As predicted, the School Board on Tuesday evening voted to formally settle its monetary differences with Horace O'Bryant Middle School architect Rick Z. Smith.
The Tampa-based architect will receive an additional $187,500 to resolve a contract dispute triggered in January when Smith suspended work on the Leon Street school, claiming his "construction administration" fees were smaller than previously agreed upon. At what turned out to be a fairly routine, end-of-year meeting, the board unanimously approved the extra money, which will patch up the differences between the board and Smith, whose firm, Rick Z. Smith and Associates, Architects Inc., has been doing business with the district for decades.
School Board Chairman Andy Griffiths said later that the disagreement between the district and Smith's company was more of a miscommunication than a bad faith gesture on either side. The agreement was reached in a meeting between attorneys for both sides at a meeting called as a result of a lawsuit that would allow the consultation to take place outside of Florida's Sunshine Law, for open government.
"We just formalized what was agreed upon," Griffiths said after the vote. "Simple."
In other news from the meeting in Marathon, board members also voted unanimously to keep their present salaries, rejecting a formula put forward by the Florida School Boards Association. Abiding by that calculation would have increased payouts to School Board members by 2.2 percent in the coming year.
Board members also discussed the district's "change orders" policy, which in recent weeks has become a bone of contention at the district's Audit and Finance Committee (AFC). At issue are bonus payments due to contractor Coastal Construction should the company finish the job at HOB, due to be completed in June, under budget. An AFC report prepared by then-Chairman Stuart Kessler questioned some of the "savings" being discussed, though neither the board nor Schools Superintendent Mark Porter have advocated paying any bonus monies to Coastal before the job was completed and the final price tag tallied.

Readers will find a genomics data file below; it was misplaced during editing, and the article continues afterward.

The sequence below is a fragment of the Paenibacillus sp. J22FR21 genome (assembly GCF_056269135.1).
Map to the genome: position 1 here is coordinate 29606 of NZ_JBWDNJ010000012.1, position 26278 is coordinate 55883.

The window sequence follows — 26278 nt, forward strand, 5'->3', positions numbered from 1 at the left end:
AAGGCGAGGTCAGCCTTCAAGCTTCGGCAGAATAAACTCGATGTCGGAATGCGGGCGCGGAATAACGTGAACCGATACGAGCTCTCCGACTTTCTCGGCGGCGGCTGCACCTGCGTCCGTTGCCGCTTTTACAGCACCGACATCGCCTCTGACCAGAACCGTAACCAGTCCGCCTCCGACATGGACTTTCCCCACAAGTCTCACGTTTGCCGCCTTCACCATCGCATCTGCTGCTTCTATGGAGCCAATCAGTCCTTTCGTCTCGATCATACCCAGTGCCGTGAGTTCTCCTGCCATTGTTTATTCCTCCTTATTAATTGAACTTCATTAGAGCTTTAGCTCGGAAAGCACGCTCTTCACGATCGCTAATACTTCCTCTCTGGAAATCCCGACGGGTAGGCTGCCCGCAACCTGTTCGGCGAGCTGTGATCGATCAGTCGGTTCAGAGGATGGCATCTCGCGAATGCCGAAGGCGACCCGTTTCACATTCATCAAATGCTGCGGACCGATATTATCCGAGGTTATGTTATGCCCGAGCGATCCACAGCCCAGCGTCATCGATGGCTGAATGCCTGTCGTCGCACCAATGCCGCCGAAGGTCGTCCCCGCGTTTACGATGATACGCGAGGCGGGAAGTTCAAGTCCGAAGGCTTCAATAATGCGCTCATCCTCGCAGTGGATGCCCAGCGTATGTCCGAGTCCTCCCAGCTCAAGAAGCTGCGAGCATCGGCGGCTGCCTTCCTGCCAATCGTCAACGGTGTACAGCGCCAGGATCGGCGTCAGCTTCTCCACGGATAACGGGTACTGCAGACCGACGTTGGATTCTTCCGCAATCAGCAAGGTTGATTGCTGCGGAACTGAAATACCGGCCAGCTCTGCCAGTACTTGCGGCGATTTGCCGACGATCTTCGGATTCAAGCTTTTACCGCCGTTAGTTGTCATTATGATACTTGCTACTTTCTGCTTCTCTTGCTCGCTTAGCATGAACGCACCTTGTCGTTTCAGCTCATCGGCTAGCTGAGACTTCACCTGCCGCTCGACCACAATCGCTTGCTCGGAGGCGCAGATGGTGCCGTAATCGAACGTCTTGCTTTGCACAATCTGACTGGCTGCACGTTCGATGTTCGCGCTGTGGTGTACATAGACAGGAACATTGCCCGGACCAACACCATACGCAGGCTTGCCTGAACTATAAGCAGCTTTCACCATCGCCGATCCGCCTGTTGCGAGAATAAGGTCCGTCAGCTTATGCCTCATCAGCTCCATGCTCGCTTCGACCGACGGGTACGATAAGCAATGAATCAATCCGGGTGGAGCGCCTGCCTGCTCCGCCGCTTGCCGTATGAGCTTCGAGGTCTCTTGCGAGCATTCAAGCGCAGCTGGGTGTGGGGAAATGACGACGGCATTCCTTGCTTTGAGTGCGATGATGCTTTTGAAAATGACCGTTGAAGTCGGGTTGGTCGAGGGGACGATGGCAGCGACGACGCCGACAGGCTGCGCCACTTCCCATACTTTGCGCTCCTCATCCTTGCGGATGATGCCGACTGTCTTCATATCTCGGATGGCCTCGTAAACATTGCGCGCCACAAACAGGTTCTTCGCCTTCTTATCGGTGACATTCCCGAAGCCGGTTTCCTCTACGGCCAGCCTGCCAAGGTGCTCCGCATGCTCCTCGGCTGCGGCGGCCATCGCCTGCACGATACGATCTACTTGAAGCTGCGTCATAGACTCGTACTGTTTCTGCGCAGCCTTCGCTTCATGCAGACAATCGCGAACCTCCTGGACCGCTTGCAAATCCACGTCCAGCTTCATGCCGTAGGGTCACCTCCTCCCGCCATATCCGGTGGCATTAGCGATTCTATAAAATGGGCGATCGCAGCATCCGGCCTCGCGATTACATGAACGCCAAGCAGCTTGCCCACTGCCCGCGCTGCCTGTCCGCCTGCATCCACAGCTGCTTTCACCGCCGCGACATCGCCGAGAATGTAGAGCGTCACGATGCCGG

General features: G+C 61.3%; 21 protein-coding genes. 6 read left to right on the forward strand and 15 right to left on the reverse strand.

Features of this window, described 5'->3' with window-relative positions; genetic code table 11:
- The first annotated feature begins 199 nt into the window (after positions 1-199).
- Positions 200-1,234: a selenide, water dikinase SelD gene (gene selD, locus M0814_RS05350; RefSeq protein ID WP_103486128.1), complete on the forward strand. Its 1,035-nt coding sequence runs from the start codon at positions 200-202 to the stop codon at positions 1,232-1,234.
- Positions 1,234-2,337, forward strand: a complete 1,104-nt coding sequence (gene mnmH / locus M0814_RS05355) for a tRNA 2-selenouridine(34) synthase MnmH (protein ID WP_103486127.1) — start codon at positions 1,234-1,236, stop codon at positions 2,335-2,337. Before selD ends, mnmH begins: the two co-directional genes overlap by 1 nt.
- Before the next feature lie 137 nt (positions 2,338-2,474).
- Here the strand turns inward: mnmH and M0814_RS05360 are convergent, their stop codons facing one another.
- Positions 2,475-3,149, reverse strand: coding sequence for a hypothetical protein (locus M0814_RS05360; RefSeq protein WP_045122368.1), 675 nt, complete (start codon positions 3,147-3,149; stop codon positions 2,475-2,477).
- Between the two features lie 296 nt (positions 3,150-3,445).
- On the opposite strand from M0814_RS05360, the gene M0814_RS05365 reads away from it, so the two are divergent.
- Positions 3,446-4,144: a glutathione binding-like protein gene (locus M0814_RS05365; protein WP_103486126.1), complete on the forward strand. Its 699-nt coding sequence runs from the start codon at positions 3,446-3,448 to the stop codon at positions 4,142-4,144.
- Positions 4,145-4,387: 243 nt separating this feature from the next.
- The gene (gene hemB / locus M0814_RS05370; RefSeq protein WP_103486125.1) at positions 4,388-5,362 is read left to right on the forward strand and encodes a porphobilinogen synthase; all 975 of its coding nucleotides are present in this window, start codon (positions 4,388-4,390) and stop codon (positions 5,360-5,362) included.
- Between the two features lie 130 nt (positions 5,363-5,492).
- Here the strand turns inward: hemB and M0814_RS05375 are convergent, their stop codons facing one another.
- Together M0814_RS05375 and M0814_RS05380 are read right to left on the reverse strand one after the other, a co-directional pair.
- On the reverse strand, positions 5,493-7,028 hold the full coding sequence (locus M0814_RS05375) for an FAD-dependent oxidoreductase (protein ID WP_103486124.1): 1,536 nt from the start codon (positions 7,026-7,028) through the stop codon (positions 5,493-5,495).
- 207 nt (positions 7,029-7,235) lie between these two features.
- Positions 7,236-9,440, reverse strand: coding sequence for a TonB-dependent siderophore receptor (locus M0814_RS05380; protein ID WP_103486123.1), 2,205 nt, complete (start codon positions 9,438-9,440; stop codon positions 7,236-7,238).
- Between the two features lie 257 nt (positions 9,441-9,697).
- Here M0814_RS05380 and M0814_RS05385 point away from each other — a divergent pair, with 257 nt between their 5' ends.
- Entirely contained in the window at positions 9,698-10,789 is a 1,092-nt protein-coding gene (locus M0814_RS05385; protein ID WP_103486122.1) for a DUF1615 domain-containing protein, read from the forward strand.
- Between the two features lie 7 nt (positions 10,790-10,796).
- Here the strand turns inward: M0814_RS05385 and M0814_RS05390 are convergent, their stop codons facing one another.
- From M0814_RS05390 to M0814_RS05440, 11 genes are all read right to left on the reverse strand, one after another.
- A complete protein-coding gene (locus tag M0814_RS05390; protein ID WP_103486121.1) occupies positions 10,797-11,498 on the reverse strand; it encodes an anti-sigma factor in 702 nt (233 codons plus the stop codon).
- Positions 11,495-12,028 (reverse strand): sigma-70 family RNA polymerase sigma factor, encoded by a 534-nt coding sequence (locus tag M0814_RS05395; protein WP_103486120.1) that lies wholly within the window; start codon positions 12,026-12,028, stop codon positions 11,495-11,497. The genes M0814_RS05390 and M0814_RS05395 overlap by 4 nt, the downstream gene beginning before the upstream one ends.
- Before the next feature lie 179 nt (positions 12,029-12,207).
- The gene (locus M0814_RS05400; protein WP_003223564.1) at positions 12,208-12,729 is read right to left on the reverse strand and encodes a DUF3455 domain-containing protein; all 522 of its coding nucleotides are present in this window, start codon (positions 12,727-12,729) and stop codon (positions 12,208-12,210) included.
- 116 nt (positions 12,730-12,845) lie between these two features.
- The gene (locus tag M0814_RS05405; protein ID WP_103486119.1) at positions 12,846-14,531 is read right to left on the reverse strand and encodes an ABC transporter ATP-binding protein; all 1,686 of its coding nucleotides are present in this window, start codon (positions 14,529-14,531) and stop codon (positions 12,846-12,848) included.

"We're looking forward to a report from the School District attorney on what constitutes the savings that cause a bonus to be paid to the contractor, so that everybody's on the same page," Griffiths said after the meeting.
Board member John Dick also was pleased that the discussion was taking place.
"I question those savings, but I'm comforted by the fact that they will come before the board for approval," he said. "They sound funny to me."
Lastly, board members discussed recently released numbers that show, under a new calculating formula, that the graduation rate is up at Coral Shores High School, down at Marathon High School, and about where it was two years ago at Key West High School.
Superintendent Porter acknowledged that the report could have been better.
"We know there's work to be done," he said.